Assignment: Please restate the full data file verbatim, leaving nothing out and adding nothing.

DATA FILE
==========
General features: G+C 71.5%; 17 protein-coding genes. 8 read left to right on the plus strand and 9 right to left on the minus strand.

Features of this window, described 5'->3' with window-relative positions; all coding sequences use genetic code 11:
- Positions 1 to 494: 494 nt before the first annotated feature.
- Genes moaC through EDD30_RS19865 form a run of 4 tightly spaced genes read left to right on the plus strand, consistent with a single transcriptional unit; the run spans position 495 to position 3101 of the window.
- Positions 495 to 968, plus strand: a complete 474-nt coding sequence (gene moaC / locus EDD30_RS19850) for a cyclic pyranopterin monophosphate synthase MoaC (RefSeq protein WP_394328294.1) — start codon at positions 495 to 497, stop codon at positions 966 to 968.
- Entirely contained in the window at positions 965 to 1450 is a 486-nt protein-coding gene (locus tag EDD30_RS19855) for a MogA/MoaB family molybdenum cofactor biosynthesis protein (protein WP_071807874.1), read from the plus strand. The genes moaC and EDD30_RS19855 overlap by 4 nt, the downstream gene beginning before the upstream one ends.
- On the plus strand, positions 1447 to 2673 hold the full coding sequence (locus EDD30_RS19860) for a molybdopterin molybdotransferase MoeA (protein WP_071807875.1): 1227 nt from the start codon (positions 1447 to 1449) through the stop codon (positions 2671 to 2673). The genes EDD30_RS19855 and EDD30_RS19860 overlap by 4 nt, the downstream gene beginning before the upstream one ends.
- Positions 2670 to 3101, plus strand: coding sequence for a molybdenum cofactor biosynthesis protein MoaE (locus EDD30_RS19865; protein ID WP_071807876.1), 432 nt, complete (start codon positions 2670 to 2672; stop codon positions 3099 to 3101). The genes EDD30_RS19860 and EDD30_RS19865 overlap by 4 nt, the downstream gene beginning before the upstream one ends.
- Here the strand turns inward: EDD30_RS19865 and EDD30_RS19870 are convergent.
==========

General features: G+C 71.5%; 17 protein-coding genes. 8 read left to right on the plus strand and 9 right to left on the minus strand.

Features of this window, described 5'->3' with window-relative positions; all coding sequences use genetic code 11:
- Positions 1 to 494: 494 nt before the first annotated feature.
- Genes moaC through EDD30_RS19865 form a run of 4 tightly spaced genes read left to right on the plus strand, consistent with a single transcriptional unit; the run spans position 495 to position 3101 of the window.
- Positions 495 to 968, plus strand: a complete 474-nt coding sequence (gene moaC / locus EDD30_RS19850) for a cyclic pyranopterin monophosphate synthase MoaC (RefSeq protein WP_394328294.1) — start codon at positions 495 to 497, stop codon at positions 966 to 968.
- Entirely contained in the window at positions 965 to 1450 is a 486-nt protein-coding gene (locus tag EDD30_RS19855) for a MogA/MoaB family molybdenum cofactor biosynthesis protein (protein WP_071807874.1), read from the plus strand. The genes moaC and EDD30_RS19855 overlap by 4 nt, the downstream gene beginning before the upstream one ends.
- On the plus strand, positions 1447 to 2673 hold the full coding sequence (locus EDD30_RS19860) for a molybdopterin molybdotransferase MoeA (protein WP_071807875.1): 1227 nt from the start codon (positions 1447 to 1449) through the stop codon (positions 2671 to 2673). The genes EDD30_RS19855 and EDD30_RS19860 overlap by 4 nt, the downstream gene beginning before the upstream one ends.
- Positions 2670 to 3101, plus strand: coding sequence for a molybdenum cofactor biosynthesis protein MoaE (locus EDD30_RS19865; protein ID WP_071807876.1), 432 nt, complete (start codon positions 2670 to 2672; stop codon positions 3099 to 3101). The genes EDD30_RS19860 and EDD30_RS19865 overlap by 4 nt, the downstream gene beginning before the upstream one ends.
- Here the strand turns inward: EDD30_RS19865 and EDD30_RS19870 are convergent.